Cutter Family Finance: Ways To Avoid Student Debt, And Why
By: JEFFREY CUTTER, June 2, 2014
A common concern for middle class American parents is finding a way to pay for their children’s college education without going broke. Our youth, on the other hand, want to graduate from college without drowning in debt. With the exception of the Federal Reserve spending spree, many experts see student debt as the next financial crisis and I agree.
College debt is an important issue that we should all be thinking about. Outstanding student loans now total over $1.2 trillion according to the Consumer Financial Protection Bureau and that number continues to grow. In fact, just here in Massachusetts, 66 percent of our kids have debt averaging about $30,000.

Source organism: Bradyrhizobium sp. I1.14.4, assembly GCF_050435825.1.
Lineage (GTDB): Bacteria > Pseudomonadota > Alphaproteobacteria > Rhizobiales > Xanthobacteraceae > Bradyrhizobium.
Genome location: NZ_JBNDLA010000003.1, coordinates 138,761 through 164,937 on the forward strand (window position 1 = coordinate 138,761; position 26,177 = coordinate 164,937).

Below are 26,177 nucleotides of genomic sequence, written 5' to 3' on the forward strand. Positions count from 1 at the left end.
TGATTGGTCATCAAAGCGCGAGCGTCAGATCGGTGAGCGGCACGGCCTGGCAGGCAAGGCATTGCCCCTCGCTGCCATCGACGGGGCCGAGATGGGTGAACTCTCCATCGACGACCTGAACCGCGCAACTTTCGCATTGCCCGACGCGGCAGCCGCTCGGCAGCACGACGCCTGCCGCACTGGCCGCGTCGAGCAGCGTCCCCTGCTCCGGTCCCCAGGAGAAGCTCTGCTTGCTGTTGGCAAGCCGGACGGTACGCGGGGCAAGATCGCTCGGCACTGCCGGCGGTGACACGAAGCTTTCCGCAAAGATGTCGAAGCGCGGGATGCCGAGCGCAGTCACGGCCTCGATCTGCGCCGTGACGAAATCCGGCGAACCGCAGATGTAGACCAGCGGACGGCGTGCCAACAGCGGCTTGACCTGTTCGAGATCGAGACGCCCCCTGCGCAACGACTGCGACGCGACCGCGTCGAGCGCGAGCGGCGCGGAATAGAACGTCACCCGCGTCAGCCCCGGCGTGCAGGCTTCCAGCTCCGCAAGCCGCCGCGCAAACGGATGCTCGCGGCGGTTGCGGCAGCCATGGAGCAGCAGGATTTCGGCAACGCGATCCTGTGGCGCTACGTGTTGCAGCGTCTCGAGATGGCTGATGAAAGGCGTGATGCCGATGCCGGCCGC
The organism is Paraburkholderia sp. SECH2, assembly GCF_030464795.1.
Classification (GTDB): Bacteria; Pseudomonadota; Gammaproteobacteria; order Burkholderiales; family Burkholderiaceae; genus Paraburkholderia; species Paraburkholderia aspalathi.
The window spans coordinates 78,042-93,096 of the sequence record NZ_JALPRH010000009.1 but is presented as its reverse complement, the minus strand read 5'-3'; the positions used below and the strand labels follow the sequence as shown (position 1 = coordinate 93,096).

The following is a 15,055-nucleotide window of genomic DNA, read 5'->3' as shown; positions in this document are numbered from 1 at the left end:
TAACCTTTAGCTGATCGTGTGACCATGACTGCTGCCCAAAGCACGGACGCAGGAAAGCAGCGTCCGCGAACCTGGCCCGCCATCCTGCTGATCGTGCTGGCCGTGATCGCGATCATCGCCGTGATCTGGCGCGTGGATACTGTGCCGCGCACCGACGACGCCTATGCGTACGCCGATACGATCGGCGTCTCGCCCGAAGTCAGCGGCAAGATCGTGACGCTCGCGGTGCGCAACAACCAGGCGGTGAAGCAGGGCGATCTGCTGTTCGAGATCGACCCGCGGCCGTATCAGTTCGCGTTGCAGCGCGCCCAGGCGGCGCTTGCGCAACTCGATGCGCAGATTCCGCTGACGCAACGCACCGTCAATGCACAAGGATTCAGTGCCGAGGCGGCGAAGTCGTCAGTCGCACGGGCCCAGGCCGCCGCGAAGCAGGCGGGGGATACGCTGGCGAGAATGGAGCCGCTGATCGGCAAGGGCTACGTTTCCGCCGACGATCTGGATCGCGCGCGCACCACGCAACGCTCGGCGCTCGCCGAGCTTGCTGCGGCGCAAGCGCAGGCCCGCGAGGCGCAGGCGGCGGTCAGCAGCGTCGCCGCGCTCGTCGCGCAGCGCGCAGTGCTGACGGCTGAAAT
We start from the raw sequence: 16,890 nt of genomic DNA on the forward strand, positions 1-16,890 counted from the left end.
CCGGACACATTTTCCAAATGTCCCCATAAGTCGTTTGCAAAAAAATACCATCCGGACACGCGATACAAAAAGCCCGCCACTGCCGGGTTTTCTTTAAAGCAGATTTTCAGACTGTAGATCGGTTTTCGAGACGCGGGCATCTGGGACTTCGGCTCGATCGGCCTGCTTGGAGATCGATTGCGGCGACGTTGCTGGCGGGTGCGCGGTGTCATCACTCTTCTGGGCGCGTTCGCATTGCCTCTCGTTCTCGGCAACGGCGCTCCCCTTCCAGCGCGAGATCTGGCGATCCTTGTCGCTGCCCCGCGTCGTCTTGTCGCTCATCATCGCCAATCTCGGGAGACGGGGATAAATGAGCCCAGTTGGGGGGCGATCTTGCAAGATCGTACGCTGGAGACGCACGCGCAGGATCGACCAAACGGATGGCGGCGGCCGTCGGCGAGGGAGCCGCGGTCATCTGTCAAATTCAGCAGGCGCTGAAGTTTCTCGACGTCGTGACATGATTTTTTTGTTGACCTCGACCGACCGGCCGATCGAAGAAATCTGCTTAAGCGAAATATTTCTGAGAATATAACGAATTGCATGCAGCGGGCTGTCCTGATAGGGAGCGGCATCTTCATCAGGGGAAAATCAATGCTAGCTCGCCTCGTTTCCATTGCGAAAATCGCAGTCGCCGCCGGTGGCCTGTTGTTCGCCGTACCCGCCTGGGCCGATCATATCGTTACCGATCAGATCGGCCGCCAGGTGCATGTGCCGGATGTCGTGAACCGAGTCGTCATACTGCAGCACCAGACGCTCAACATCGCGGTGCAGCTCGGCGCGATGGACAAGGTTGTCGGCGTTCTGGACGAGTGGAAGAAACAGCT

These college grads are part of the most educated in history, however, in spite of all that studying, they have fewer economic advantages than either they or their parents expected.
With so few good jobs available as a result of the Great Recession, many “Millennials” experience underemployment the first few years out of college, if not much longer.
The problem is that the health of our economy depends in part on young people getting jobs and contributing to consumer spending—buying cars and setting up households. However, as explained above, many recent grads are finding themselves underemployed and needing to dedicate a good chunk of their income to loan repayment. Household formation is half the rate it was pre-recession and most of that is due to the drag of student debt.